Exploring the darker side of Rumpelstiltskin
Innovative opera is the meat and drink of Hammersmith’s annual Tête à Tête festival (now in its sixth season) at the Riverside Studios. Toby Young’s The Daisy Chain fits the bill. Young is only 22, but this is already his third opera. The ‘plot’ is a complex psychoanalytic take on the Rumpelstiltskin fairy tale, with 21st-century twists, the music possibly less complex, with a ready appeal which defies stylistic pigeonholing, while setting the singers tricky vocal tasks.
The story of Daisy, a delusional royal bride fearful that her first-born will be abducted by a goblin, is seen from the perspective of a marriage guidance counsellor tasked with curing her. But this is no Grimm fairy tale – it is a far grimmer affair set in a sadomasochistic world where it is increasingly difficult to determine who is using (or abusing) whom – and to what ends.
Young graduated from King’s College, Cambridge, where he was a choral scholar, two years ago, having studied music with Robin Holloway and Colin Matthews and winning various competitions. Now, as well as lecturing in contemporary music at Cambridge, he is a resident composer with the LSO as part of its new SoundHub programme.
In that context I was able to see in June a preview of some selected scenes from The Daisy Chain at the LSO’s St Luke’s home, with some of the roles taken by different singers. It had seemed a gentler affair in excerpts and without sets, but at the Riverside, with sparse but effective staging, there was more menace to the piece.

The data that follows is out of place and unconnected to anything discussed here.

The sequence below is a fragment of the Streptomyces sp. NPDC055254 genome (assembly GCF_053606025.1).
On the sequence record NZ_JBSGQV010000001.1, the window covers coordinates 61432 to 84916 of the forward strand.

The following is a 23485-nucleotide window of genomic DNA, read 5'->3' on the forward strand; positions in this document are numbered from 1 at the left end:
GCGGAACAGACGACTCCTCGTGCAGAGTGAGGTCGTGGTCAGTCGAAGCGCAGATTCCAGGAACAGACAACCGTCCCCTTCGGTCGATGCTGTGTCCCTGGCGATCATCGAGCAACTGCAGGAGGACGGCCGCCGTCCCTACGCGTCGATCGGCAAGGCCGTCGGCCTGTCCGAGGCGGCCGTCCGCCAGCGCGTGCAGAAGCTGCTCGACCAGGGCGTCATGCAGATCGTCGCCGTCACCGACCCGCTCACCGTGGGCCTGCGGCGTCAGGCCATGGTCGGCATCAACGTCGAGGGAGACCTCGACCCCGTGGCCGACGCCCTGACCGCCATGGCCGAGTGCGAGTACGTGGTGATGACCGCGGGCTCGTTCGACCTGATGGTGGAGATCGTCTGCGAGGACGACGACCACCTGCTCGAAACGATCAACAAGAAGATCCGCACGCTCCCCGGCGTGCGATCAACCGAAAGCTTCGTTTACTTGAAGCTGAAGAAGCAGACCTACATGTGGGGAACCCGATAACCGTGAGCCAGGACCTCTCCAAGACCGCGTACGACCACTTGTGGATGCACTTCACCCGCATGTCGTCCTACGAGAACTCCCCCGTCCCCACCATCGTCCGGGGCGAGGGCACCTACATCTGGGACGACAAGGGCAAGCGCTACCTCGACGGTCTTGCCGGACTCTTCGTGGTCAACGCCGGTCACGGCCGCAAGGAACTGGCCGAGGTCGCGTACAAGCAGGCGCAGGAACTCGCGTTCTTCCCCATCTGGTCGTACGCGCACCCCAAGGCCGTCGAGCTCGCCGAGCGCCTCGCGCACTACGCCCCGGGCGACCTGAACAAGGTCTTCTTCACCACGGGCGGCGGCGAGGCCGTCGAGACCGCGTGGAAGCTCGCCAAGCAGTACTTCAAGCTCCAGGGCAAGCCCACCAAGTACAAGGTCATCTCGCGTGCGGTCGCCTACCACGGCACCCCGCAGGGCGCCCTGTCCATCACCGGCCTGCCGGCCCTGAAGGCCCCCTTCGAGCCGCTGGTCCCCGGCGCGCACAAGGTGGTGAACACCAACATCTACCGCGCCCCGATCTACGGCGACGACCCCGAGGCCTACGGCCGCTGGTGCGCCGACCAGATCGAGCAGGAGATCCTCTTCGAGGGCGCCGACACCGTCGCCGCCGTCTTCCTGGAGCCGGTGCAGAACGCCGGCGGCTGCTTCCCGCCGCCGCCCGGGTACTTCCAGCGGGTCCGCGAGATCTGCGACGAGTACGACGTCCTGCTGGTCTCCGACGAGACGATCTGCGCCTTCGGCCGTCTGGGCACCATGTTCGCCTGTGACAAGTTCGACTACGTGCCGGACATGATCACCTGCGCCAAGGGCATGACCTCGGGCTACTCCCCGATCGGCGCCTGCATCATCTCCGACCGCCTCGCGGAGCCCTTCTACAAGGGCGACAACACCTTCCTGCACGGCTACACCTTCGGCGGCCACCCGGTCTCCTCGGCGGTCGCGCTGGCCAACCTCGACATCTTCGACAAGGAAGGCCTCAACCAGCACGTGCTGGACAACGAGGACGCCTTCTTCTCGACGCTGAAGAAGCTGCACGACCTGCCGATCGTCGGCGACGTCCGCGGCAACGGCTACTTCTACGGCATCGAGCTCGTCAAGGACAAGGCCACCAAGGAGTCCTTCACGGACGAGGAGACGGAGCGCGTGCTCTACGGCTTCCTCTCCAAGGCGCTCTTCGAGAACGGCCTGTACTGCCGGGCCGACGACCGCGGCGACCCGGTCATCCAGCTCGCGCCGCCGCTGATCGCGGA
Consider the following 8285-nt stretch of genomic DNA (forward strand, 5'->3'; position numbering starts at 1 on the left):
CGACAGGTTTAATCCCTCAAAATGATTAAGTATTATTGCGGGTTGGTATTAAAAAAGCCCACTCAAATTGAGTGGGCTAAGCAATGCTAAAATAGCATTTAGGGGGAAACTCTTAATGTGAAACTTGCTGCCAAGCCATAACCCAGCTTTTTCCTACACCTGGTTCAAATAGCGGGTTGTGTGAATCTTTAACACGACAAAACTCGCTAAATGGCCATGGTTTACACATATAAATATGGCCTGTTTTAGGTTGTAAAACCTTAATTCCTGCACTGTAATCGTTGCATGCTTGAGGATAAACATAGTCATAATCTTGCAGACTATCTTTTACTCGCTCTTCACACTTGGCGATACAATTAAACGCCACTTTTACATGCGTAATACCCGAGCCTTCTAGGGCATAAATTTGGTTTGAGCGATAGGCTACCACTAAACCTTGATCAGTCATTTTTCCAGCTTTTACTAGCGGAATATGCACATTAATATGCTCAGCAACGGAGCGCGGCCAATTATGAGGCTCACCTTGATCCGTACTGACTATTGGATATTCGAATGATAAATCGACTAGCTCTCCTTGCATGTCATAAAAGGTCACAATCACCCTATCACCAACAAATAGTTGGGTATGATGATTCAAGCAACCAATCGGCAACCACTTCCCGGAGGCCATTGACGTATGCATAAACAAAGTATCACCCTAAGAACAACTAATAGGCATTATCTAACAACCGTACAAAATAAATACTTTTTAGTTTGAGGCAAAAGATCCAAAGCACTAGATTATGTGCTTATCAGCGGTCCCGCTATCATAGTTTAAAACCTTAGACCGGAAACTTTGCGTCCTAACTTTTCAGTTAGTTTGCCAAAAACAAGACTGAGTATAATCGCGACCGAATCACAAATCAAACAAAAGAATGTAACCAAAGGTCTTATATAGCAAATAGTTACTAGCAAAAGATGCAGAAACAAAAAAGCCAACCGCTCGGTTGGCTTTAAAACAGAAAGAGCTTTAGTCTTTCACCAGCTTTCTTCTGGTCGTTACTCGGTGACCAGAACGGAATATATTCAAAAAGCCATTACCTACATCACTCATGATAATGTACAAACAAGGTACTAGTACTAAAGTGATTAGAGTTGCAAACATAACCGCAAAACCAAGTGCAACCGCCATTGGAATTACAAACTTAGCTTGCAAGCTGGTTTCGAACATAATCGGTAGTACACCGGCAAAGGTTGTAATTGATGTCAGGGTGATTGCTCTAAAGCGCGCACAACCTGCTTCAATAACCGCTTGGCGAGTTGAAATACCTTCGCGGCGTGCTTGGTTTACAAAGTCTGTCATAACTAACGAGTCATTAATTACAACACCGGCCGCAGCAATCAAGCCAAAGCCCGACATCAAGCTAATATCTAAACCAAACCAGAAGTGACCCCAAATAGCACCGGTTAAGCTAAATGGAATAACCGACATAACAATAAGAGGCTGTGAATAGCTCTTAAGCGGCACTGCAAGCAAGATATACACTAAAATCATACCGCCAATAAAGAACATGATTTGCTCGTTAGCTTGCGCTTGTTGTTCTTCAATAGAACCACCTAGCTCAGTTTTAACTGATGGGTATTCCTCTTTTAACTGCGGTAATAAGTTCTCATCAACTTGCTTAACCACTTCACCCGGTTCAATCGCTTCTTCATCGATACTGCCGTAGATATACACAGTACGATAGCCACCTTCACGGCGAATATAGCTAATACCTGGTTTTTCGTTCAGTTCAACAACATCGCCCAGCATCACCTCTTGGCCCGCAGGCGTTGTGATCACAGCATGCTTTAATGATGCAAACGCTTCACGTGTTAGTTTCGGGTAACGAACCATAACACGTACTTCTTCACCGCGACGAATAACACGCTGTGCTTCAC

The central role of the therapist was taken by Elizabeth Graham (curiously a wholly different interpretation from Clara Kanter, who had sung at St Luke’s but was unavailable for Tête à Tête as she’s rehearsing in Birmingham for Stockhausen’s phenomenal Mittwoch aus Licht). But it would be asking a lot of any marriage counsellor to get her head around the problems besetting this particular marriage.
As the enigmatic Daisy (‘Daisy, Daisy give me your answer do. I 'm half crazy all for the love of you,’ sings the mysterious Creature to the familiar melody at the outset), Sera Baines was in her element and Rod Morris’s exquisitely-sung despicable Prince was far from the controlling force he thought he was. Nick Scott’s Miller was well characterised and Joanna Foote a memorable Creature.
Antony Craig started going to Covent Garden in 1962 and has probably been to more than 1000 performances at the Royal Opera House alone. He also finds time to sing in two choirs and is Production Editor of Gramophone.